In that kind of backdrop of knowing we’re broadly popular and increasingly seeing a luminous amount of research that supports our position that you should build more housing— it’s jarring to see the ability of a small minority of voices to have so much influence that they can slow down or even completely stop change from occurring. So, the challenge we’re trying to solve is how do we overcome that.

Much of our work goes back to figuring out how we remind people in power, be it elected leaders or appointed commissioners or whomever, that we're the popular ones. To get the people in power to be responsive to us, YIMBYs have to mimic what the other people do. We have to go to meetings. We have to send letters. We have to talk with council members about how a project that will add 20 homes to an empty lot is not going to destroy the neighborhood. That’s what much of our grassroots organizing looks like.

ATL Event

Q: You’ve lived in two cities, Oakland and Atlanta, that have high Black populations and where Black residents have a good amount of economic and political power. What has been your experience seeing the Black community in those cities engage on housing topics, and what similarities and differences did you see?

A: One of the biggest commonalities and drivers for participation in housing topics is that Black folks know we are at the front of the line to be harmed by the housing crisis because we tend not to have the most financial resources. That challenge is common across both cities. In Oakland, Black folks are overrepresented in the homeless population of the city, and I believe similar dynamics are going on here in Atlanta.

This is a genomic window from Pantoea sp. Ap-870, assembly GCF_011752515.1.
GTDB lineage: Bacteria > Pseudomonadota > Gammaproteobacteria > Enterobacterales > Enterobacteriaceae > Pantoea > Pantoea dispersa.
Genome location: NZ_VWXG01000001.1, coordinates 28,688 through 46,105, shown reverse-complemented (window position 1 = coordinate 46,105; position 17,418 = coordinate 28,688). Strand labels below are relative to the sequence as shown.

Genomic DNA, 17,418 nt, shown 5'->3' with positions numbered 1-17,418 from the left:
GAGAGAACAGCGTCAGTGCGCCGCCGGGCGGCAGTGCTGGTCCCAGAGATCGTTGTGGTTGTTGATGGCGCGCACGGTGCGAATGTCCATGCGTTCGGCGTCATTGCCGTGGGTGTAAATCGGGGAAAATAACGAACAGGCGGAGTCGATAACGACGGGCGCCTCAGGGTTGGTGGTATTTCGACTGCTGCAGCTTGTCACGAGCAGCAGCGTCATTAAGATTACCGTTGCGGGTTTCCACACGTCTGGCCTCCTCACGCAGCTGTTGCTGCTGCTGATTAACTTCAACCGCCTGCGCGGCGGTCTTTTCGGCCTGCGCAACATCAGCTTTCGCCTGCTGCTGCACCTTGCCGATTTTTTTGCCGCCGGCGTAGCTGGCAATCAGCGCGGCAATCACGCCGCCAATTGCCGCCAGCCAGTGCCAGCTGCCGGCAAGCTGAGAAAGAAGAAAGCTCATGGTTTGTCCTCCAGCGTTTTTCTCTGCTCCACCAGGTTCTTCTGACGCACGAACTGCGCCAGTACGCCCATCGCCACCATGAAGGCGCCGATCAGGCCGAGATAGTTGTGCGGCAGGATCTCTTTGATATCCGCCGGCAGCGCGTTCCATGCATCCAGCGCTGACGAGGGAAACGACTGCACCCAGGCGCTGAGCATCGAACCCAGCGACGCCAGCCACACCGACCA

A big contrast that I'll note is in Atlanta, there seems to be a stronger tradition of Black economic integration in the corporate sector and other parts of the economy. Whereas in Oakland, development is often done by someone else in Black communities. In Atlanta, there are a lot of local Black developers who grew up here and are trying to redevelop their own neighborhoods. Those are the developers who ask why only the other side of town should get all the investment. Or why can’t Black communities get these new, nice things?

So why aren’t Black neighborhoods getting new, nice things? Because builders want to see how many people live in an area before they build those new things. Builders want to know if they put a grocery store somewhere that they won’t have to rely on people driving across town to come shop. They want to know if people in the neighborhood will come out. If no one is willing to put their time and energy into building homes in Black communities, we don’t get new grocery stores, or breweries, or even critical services.

Q: That rolls right into our next question. We know that Black folks disproportionately experience the consequences of the housing shortage. Yet we don’t see Black communities being widely represented in the YIMBY movement. Where do you think that gap in representation might be stemming from, and do you have any thoughts on how you think the movement can bridge that gap?